About Jones Mitchell Withers
Jones Mitchell Withers (January 12, 1814–March 13, 1890) was a United States Army officer who fought during the Mexican–American War and later served as a Confederate major general during the American Civil War. He also was a lawyer, politician, and businessman from the state of Alabama.
Withers was born in 1814 in Huntsville, located in both Madison County and Limestone County, Alabama. He was a son of John Wright Withers, a Virginia planter, and of Mary Herbert Jones. Withers received his education at Greene Academy in Huntsville. In 1831 he attended the United States Military Academy at West Point, and graduated four years later standing 44th out of 56 cadets. He was appointed a brevet second lieutenant in the 1st U.S. Dragoons on July 1, 1835. He was posted to Fort Leavenworth, Kansas, and resigned his commission the following year on December 5.
After resigning, Withers began a law practice in Alabama. In 1836 he entered the state's militia forces, and he later became a cotton broker. On January 12, 1837, Withers married Rebecca Eloise Forney, and the couple would have ten children together. He was admitted to Alabama's bar association in 1838. During the Mexican–American War, Withers was appointed a lieutenant colonel in the U.S. Army on March 3, 1847, and was assigned to the 13th U.S. Infantry. He was promoted to colonel on September 13 in the 9th U.S. Infantry, and resigned on May 23, 1848.
Withers returned to Alabama following the war with Mexico, and became a merchant there before entering local politics. He served first in Alabama's State Legislature, and then in 1855 he was elected to the U.S. House of Representatives. From 1858 to 1861 Withers was the mayor of Mobile, Alabama.
During the American Civil War, Withers chose to follow his home state and the Confederate cause, and entered the Confederate States Army in 1861. He was appointed the colonel of the 3rd Alabama Infantry on April 28, and served briefly as commander of the Department of Norfolk that May. Withers was promoted to brigadier general on July 10, and began his Western Theater service in the fall.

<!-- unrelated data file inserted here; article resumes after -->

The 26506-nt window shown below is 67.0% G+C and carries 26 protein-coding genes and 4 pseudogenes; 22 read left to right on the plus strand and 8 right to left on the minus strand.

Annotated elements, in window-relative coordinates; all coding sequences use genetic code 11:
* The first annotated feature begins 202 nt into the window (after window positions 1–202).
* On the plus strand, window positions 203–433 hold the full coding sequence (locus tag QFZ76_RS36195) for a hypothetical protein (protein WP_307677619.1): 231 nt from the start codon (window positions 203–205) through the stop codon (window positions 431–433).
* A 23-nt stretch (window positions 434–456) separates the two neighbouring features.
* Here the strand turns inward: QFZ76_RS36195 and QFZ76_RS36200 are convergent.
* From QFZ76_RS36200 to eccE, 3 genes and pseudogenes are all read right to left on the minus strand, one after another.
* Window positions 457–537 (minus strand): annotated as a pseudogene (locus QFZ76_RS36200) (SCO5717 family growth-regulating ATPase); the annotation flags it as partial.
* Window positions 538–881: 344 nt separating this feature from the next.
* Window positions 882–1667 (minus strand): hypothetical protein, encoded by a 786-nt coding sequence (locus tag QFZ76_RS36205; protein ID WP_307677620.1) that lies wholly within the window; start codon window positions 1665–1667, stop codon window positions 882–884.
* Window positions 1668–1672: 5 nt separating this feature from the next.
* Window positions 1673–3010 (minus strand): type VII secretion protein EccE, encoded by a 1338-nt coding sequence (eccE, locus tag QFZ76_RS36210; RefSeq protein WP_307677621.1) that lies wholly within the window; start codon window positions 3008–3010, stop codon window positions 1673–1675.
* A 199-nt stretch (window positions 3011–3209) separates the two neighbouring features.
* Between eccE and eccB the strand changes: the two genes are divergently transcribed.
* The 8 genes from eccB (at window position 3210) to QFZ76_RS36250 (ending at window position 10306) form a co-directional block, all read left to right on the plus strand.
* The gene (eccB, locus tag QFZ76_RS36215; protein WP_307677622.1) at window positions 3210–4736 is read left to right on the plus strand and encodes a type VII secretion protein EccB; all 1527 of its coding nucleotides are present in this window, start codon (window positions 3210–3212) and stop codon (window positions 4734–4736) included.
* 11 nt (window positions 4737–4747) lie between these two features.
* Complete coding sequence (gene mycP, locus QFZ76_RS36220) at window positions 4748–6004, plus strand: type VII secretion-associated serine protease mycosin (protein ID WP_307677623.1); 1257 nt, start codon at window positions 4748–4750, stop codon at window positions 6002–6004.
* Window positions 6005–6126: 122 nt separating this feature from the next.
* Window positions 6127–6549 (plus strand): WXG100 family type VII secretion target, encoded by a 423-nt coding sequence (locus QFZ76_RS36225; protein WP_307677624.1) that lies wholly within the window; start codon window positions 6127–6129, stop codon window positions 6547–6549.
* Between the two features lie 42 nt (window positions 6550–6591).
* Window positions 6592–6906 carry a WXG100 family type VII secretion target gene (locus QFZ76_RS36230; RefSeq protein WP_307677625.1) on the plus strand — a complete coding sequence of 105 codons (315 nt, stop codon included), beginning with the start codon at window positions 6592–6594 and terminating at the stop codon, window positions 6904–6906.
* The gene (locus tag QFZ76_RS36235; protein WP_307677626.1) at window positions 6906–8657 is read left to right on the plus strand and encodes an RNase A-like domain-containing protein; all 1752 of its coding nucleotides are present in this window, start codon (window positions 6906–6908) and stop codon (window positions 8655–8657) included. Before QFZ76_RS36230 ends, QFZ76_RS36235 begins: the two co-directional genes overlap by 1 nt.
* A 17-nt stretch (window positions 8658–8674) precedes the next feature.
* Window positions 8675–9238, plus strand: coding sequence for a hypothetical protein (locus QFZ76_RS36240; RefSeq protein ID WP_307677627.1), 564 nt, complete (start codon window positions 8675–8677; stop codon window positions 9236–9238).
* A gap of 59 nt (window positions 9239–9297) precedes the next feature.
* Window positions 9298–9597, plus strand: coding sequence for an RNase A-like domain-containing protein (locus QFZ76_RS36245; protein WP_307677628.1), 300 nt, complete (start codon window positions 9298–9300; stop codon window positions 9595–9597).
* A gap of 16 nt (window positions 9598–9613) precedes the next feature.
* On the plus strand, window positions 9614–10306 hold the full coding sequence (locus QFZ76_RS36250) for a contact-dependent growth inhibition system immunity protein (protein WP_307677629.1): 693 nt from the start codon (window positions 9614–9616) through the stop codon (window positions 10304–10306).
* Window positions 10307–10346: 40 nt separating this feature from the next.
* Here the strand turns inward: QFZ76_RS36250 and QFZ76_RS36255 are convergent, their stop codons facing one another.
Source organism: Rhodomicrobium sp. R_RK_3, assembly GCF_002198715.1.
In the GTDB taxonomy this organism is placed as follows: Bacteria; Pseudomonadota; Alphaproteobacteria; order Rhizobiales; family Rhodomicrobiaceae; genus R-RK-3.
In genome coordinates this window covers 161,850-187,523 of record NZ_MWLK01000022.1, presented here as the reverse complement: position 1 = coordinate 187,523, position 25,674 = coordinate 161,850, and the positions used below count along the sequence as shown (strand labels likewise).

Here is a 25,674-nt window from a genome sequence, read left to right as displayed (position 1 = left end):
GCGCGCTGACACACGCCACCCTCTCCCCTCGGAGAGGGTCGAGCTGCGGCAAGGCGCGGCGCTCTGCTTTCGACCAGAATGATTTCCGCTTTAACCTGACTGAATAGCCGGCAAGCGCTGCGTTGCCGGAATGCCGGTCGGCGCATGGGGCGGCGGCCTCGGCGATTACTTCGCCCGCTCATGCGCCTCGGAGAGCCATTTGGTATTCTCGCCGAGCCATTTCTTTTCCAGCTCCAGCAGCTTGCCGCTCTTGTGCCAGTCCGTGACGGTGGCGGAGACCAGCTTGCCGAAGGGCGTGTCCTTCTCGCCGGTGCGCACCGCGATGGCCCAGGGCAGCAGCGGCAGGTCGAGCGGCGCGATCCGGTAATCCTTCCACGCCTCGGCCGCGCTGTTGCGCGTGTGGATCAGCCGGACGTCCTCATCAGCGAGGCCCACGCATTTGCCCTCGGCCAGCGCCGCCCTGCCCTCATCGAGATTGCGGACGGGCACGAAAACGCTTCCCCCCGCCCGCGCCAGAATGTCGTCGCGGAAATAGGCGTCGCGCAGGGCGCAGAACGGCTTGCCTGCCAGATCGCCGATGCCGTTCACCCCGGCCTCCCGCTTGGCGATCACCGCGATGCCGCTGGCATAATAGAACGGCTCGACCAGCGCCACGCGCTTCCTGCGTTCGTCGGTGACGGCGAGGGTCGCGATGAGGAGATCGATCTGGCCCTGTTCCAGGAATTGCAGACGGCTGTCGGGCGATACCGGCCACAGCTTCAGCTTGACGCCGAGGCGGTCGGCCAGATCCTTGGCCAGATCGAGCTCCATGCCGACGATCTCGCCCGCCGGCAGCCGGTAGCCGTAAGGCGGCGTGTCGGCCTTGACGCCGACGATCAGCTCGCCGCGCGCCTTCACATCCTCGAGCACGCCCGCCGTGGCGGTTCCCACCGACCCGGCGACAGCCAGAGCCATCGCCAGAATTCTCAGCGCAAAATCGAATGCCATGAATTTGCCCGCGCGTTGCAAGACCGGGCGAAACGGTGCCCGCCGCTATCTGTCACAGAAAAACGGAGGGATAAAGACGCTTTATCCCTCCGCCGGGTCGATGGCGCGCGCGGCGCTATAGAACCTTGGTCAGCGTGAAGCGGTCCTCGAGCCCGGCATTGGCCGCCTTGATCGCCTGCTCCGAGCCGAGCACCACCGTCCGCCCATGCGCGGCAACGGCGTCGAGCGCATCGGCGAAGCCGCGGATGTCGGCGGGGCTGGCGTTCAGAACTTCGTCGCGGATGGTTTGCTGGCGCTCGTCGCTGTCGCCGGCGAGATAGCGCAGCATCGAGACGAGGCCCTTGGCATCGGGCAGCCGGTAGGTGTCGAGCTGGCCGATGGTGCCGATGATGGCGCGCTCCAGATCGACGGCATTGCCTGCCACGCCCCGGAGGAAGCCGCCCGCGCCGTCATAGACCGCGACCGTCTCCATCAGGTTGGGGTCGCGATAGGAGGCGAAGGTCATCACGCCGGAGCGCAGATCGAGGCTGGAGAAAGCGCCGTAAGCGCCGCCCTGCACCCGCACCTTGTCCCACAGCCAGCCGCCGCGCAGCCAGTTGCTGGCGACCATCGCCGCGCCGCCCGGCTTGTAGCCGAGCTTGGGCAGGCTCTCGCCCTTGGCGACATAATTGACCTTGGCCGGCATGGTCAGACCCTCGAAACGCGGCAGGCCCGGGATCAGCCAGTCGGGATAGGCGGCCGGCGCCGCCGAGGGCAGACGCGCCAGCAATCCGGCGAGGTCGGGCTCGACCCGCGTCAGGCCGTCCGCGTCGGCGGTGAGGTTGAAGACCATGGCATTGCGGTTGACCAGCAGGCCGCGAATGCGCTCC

Withers in the Civil WarWithers commanded the District of Alabama from September 12, 1861 to January 27, 1862. His command was re-designated the Army of Mobile on January 27 until February 5, and became the 2nd Division of the II Corps in the Army of Mississippi on March 29. Withers fought during the Battle of Shiloh in Tennessee on April 6, and was promoted to major general from that date. He commanded the Reserve Corps of the Army of Mississippi from June 30 to August 18, later referred to as Withers' Division in the "Right Wing" until November 20.
The Army of Mississippi was renamed the Army of Tennessee on November 20, 1862, and Withers led his 2nd Division with distinction during the Battle of Stones River on December 31 to January 2, 1863. His conduct in the fight was greatly praised by his corps commander, Lt. Gen. Leonidas Polk, as well as by the army's commander, Gen. Braxton Bragg. An account of his performance at Stones River (also called Murfreesboro) follows:
At the battle of Murfreesboro his division was posted west of the river, and was the front center division of the army, its right being the pivot on which the successful wheel of the army was made on December 29th. His skill and gallantry in the battle were highly commended by Polk and Bragg. His division had the most dangerous, difficult work of the day to perform, and they fought nobly, but with terrible loss, 2,500 out of 7,700 engaged.
Withers commanded his division until resigning his commission in the Confederate Army on July 13, 1863, but was quickly restored to his rank as a major general a week later. He was given command of the District of North Alabama in the Department of Alabama, Mississippi, & East Louisiana from February 6 to July 27, 1864. He then commanded the Reserve Forces of Alabama from April 30 to May 4, 1865. He was paroled at Meridian, Mississippi on May 11 after the Department had been surrendered and the war came to an end.
Withers was pardoned by the U.S. Government on December 28, 1865, and returned to his civilian life in Alabama. Withers again took up the law, and then he became a cotton broker and editor of Mobile's Tribune newspaper. Briefly in 1867 Withers was once again mayor of the city of Mobile, and from 1878 to 1879 he was the treasurer of the city. Withers died in 1890 in Mobile, and he was buried in the city's Magnolia Cemetery.